'Within minutes:' Experts warn of dangers of frigid temperatures

’Within minutes: ’ Experts warn of dangers of frigid temperatures

MILWAUKEE (CBS 58) -- With southeastern Wisconsin experiencing a stretch of single-digit temperatures and wind chills below zero, health experts warn about how rapidly certain dangers can develop in this type of weather.

That includes health risks like frostbite and hypothermia.

"Something like [frostbite] within minutes," Aubin Muszytowski of Bell Ambulances told CBS 58. "If you don't have your skin covered up like you should, properly, they can set in within minutes, and then you'll notice your fingers turn really red and that's the first sign of it."

Wind chills below zero can lead to frostbite in under 30 minutes or less depending on how severe the cold gets. That means any exposed skin is at risk of damage, highlighting the importance of gloves, scarves and hats to protect parts of the body that are not covered by jackets, pants or boots.

If your skin is exposed and feels cold or numb, you should run that part of the body under lukewarm water to get the feeling back to normal. Using hot water or direct heat like a stove may cause burns, which you may not feel, and therefore it may cause more damage.

People should also be cautious of another risk.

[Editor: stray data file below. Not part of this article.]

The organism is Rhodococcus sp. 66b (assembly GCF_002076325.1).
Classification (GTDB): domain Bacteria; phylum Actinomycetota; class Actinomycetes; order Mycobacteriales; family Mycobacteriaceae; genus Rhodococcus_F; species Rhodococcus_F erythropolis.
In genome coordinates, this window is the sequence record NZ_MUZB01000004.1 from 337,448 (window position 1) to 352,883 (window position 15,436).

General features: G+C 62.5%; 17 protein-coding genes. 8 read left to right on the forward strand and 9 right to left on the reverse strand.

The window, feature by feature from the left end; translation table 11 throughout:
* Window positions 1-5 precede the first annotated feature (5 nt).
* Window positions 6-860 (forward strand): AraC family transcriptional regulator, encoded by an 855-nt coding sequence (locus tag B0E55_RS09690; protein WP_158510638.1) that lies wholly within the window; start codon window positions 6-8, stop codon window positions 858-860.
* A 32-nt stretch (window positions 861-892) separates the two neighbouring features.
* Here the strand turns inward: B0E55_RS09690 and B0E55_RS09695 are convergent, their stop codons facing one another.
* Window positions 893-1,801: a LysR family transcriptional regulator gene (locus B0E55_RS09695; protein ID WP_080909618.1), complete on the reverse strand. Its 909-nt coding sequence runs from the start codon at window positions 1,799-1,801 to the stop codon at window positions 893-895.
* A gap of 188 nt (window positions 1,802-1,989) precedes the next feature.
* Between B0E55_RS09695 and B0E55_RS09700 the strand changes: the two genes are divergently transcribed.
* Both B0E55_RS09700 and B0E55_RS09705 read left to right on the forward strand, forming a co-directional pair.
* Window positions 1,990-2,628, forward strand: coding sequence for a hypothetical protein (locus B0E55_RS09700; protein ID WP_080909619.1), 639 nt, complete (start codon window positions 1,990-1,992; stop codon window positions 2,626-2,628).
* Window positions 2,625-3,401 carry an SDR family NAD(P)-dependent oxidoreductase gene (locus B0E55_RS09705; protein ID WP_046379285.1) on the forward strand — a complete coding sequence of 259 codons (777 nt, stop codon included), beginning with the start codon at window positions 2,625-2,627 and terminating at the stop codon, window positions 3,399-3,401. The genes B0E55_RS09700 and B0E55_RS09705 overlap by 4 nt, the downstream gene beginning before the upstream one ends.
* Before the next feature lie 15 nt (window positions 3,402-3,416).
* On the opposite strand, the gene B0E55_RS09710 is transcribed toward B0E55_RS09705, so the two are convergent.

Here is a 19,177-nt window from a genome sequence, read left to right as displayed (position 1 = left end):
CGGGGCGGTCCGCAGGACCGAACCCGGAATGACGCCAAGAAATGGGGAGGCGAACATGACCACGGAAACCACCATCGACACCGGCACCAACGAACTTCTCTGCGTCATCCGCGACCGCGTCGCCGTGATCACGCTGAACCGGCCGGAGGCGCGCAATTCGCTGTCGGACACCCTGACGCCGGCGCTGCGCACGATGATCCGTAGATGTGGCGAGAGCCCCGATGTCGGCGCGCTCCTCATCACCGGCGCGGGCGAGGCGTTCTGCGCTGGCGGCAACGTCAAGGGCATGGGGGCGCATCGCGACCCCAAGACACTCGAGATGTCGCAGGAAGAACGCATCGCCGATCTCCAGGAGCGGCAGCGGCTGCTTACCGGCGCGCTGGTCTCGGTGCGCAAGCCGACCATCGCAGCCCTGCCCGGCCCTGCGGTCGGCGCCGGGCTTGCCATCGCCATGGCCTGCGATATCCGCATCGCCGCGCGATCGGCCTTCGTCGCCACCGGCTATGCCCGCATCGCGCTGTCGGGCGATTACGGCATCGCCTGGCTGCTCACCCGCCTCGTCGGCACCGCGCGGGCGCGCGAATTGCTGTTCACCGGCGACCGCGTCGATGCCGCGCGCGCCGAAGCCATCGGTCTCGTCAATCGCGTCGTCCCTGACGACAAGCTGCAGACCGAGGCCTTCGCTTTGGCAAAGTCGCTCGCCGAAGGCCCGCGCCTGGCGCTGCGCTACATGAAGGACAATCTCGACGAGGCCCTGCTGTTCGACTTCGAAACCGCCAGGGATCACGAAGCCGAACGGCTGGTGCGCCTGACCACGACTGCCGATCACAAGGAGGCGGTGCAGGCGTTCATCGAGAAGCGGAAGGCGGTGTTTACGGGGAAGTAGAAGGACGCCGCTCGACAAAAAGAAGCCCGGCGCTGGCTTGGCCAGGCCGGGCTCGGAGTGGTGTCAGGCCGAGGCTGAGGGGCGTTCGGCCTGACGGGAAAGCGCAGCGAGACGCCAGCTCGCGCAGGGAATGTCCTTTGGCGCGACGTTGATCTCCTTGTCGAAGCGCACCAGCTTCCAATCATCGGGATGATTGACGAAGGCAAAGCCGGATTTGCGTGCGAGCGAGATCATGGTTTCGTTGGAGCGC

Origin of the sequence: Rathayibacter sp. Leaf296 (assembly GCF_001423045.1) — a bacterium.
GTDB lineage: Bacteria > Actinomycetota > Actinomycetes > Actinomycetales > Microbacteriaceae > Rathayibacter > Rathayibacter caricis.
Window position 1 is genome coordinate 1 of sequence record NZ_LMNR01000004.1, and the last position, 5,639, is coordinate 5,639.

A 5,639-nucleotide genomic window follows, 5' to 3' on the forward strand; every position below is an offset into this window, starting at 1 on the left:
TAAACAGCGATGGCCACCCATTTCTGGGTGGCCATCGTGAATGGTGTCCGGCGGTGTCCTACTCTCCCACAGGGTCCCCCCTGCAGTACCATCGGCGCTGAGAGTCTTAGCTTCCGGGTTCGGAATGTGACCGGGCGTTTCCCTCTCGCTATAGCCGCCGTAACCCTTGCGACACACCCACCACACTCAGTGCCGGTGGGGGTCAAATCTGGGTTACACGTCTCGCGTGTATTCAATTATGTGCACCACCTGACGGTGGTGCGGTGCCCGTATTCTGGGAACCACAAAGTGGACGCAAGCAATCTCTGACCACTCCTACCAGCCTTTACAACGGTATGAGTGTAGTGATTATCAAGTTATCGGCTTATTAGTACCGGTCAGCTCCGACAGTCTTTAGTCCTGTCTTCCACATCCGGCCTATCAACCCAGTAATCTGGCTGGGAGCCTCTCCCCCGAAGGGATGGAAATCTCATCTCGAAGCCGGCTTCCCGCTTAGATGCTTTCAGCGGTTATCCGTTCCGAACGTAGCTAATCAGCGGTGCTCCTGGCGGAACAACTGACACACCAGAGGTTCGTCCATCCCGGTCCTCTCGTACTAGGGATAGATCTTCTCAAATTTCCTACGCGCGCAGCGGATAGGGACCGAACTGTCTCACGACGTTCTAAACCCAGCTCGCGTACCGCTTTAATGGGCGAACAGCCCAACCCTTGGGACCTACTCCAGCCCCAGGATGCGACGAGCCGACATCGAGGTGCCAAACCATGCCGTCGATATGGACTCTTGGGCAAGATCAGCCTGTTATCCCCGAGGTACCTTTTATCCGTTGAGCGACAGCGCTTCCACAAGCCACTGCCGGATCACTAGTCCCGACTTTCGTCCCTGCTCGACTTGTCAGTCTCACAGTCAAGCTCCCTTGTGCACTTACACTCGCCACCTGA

"The more severe injury would be hypothermia, which can lead to death," said Kim Lombard, the injury prevention coordinator at Froedtert and Medical College of Wisconsin.

Hypothermia happens when the body temperature reaches 95 degrees Fahrenheit or lower and the body loses heat faster than it can warm itself. The immediate treatment for this situation is to get the body to warm quickly.

"So that might be warm blankets on them, focusing on areas under the groin, under the armpits, that's where a lot of blood flow occurs, so focusing on warming those areas, the blood can flow to the rest of the extremities," Lombard said.

Experts also encourage several layers to keep warm, including doubling up on socks if necessary. Infants and senior citizens are also especially vulnerable to cold, so they encourage people to check on neighbors or loved ones who may need help.

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